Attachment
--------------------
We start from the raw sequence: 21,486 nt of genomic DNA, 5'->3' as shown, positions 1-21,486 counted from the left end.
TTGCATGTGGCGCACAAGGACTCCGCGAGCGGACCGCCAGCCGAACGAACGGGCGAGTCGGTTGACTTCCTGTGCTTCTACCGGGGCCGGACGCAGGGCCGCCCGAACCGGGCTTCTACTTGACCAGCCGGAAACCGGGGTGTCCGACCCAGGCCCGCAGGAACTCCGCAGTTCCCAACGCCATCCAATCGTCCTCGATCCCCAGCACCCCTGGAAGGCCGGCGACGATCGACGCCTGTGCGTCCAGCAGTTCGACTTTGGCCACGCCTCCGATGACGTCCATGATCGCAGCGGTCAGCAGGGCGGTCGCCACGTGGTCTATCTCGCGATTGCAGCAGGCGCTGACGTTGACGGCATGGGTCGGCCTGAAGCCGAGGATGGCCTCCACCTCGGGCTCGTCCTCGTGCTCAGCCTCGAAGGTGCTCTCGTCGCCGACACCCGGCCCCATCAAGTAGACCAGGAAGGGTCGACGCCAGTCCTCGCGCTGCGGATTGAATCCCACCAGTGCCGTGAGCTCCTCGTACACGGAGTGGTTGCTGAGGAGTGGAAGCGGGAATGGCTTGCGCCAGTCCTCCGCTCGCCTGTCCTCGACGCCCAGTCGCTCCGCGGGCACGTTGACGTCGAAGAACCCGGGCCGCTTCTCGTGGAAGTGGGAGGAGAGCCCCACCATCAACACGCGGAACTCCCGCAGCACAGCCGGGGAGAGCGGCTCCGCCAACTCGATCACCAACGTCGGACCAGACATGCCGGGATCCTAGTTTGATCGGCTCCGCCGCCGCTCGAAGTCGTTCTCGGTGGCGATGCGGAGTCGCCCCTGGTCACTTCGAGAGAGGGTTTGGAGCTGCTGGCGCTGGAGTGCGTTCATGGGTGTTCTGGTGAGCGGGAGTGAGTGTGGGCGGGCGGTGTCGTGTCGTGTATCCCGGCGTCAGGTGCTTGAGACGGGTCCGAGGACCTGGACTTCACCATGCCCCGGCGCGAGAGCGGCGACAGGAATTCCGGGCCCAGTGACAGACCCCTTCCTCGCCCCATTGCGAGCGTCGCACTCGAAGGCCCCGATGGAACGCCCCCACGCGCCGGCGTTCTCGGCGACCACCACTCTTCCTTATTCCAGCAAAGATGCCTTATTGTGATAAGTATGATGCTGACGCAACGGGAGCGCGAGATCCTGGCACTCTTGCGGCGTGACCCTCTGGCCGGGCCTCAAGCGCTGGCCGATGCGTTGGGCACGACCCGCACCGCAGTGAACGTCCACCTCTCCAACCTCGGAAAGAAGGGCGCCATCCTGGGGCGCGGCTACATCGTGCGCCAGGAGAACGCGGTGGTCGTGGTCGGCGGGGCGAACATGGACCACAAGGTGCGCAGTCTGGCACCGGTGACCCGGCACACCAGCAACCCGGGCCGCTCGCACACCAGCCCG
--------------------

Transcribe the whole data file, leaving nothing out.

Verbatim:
We start from the raw sequence: 21,486 nt of genomic DNA, 5'->3' as shown, positions 1-21,486 counted from the left end.
TTGCATGTGGCGCACAAGGACTCCGCGAGCGGACCGCCAGCCGAACGAACGGGCGAGTCGGTTGACTTCCTGTGCTTCTACCGGGGCCGGACGCAGGGCCGCCCGAACCGGGCTTCTACTTGACCAGCCGGAAACCGGGGTGTCCGACCCAGGCCCGCAGGAACTCCGCAGTTCCCAACGCCATCCAATCGTCCTCGATCCCCAGCACCCCTGGAAGGCCGGCGACGATCGACGCCTGTGCGTCCAGCAGTTCGACTTTGGCCACGCCTCCGATGACGTCCATGATCGCAGCGGTCAGCAGGGCGGTCGCCACGTGGTCTATCTCGCGATTGCAGCAGGCGCTGACGTTGACGGCATGGGTCGGCCTGAAGCCGAGGATGGCCTCCACCTCGGGCTCGTCCTCGTGCTCAGCCTCGAAGGTGCTCTCGTCGCCGACACCCGGCCCCATCAAGTAGACCAGGAAGGGTCGACGCCAGTCCTCGCGCTGCGGATTGAATCCCACCAGTGCCGTGAGCTCCTCGTACACGGAGTGGTTGCTGAGGAGTGGAAGCGGGAATGGCTTGCGCCAGTCCTCCGCTCGCCTGTCCTCGACGCCCAGTCGCTCCGCGGGCACGTTGACGTCGAAGAACCCGGGCCGCTTCTCGTGGAAGTGGGAGGAGAGCCCCACCATCAACACGCGGAACTCCCGCAGCACAGCCGGGGAGAGCGGCTCCGCCAACTCGATCACCAACGTCGGACCAGACATGCCGGGATCCTAGTTTGATCGGCTCCGCCGCCGCTCGAAGTCGTTCTCGGTGGCGATGCGGAGTCGCCCCTGGTCACTTCGAGAGAGGGTTTGGAGCTGCTGGCGCTGGAGTGCGTTCATGGGTGTTCTGGTGAGCGGGAGTGAGTGTGGGCGGGCGGTGTCGTGTCGTGTATCCCGGCGTCAGGTGCTTGAGACGGGTCCGAGGACCTGGACTTCACCATGCCCCGGCGCGAGAGCGGCGACAGGAATTCCGGGCCCAGTGACAGACCCCTTCCTCGCCCCATTGCGAGCGTCGCACTCGAAGGCCCCGATGGAACGCCCCCACGCGCCGGCGTTCTCGGCGACCACCACTCTTCCTTATTCCAGCAAAGATGCCTTATTGTGATAAGTATGATGCTGACGCAACGGGAGCGCGAGATCCTGGCACTCTTGCGGCGTGACCCTCTGGCCGGGCCTCAAGCGCTGGCCGATGCGTTGGGCACGACCCGCACCGCAGTGAACGTCCACCTCTCCAACCTCGGAAAGAAGGGCGCCATCCTGGGGCGCGGCTACATCGTGCGCCAGGAGAACGCGGTGGTCGTGGTCGGCGGGGCGAACATGGACCACAAGGTGCGCAGTCTGGCACCGGTGACCCGGCACACCAGCAACCCGGGCCGCTCGCACACCAGCCCG